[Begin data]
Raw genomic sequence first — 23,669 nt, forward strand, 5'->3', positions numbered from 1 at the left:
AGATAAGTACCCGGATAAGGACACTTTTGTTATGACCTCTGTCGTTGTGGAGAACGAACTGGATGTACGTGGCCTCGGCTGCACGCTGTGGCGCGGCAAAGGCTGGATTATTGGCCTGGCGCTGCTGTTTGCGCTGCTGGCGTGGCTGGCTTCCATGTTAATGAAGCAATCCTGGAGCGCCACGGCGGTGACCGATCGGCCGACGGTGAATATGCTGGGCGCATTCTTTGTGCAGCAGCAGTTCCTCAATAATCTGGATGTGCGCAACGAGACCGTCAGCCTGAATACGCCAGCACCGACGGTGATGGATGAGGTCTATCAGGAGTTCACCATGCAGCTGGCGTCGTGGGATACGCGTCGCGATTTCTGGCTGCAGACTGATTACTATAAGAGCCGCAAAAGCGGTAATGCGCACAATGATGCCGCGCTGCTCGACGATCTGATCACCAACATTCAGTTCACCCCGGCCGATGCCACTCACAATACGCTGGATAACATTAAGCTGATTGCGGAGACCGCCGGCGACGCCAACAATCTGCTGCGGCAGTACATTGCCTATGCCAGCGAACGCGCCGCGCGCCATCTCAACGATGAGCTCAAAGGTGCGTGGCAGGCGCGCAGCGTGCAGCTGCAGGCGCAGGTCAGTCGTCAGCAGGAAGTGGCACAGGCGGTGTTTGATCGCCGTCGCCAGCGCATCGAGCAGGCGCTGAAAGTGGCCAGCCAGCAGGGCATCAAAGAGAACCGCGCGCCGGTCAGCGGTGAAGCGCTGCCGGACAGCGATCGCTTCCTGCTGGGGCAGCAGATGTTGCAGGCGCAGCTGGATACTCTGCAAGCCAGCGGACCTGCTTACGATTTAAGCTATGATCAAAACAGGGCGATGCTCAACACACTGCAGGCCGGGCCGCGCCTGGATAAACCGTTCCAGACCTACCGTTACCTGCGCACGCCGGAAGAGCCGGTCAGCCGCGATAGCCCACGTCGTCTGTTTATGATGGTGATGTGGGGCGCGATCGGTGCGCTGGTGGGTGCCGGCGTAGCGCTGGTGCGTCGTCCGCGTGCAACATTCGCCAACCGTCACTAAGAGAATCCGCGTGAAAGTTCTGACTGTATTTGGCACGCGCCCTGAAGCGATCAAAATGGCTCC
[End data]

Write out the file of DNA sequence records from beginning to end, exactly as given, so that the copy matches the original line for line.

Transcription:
Raw genomic sequence first — 23,669 nt, forward strand, 5'->3', positions numbered from 1 at the left:
AGATAAGTACCCGGATAAGGACACTTTTGTTATGACCTCTGTCGTTGTGGAGAACGAACTGGATGTACGTGGCCTCGGCTGCACGCTGTGGCGCGGCAAAGGCTGGATTATTGGCCTGGCGCTGCTGTTTGCGCTGCTGGCGTGGCTGGCTTCCATGTTAATGAAGCAATCCTGGAGCGCCACGGCGGTGACCGATCGGCCGACGGTGAATATGCTGGGCGCATTCTTTGTGCAGCAGCAGTTCCTCAATAATCTGGATGTGCGCAACGAGACCGTCAGCCTGAATACGCCAGCACCGACGGTGATGGATGAGGTCTATCAGGAGTTCACCATGCAGCTGGCGTCGTGGGATACGCGTCGCGATTTCTGGCTGCAGACTGATTACTATAAGAGCCGCAAAAGCGGTAATGCGCACAATGATGCCGCGCTGCTCGACGATCTGATCACCAACATTCAGTTCACCCCGGCCGATGCCACTCACAATACGCTGGATAACATTAAGCTGATTGCGGAGACCGCCGGCGACGCCAACAATCTGCTGCGGCAGTACATTGCCTATGCCAGCGAACGCGCCGCGCGCCATCTCAACGATGAGCTCAAAGGTGCGTGGCAGGCGCGCAGCGTGCAGCTGCAGGCGCAGGTCAGTCGTCAGCAGGAAGTGGCACAGGCGGTGTTTGATCGCCGTCGCCAGCGCATCGAGCAGGCGCTGAAAGTGGCCAGCCAGCAGGGCATCAAAGAGAACCGCGCGCCGGTCAGCGGTGAAGCGCTGCCGGACAGCGATCGCTTCCTGCTGGGGCAGCAGATGTTGCAGGCGCAGCTGGATACTCTGCAAGCCAGCGGACCTGCTTACGATTTAAGCTATGATCAAAACAGGGCGATGCTCAACACACTGCAGGCCGGGCCGCGCCTGGATAAACCGTTCCAGACCTACCGTTACCTGCGCACGCCGGAAGAGCCGGTCAGCCGCGATAGCCCACGTCGTCTGTTTATGATGGTGATGTGGGGCGCGATCGGTGCGCTGGTGGGTGCCGGCGTAGCGCTGGTGCGTCGTCCGCGTGCAACATTCGCCAACCGTCACTAAGAGAATCCGCGTGAAAGTTCTGACTGTATTTGGCACGCGCCCTGAAGCGATCAAAATGGCTCC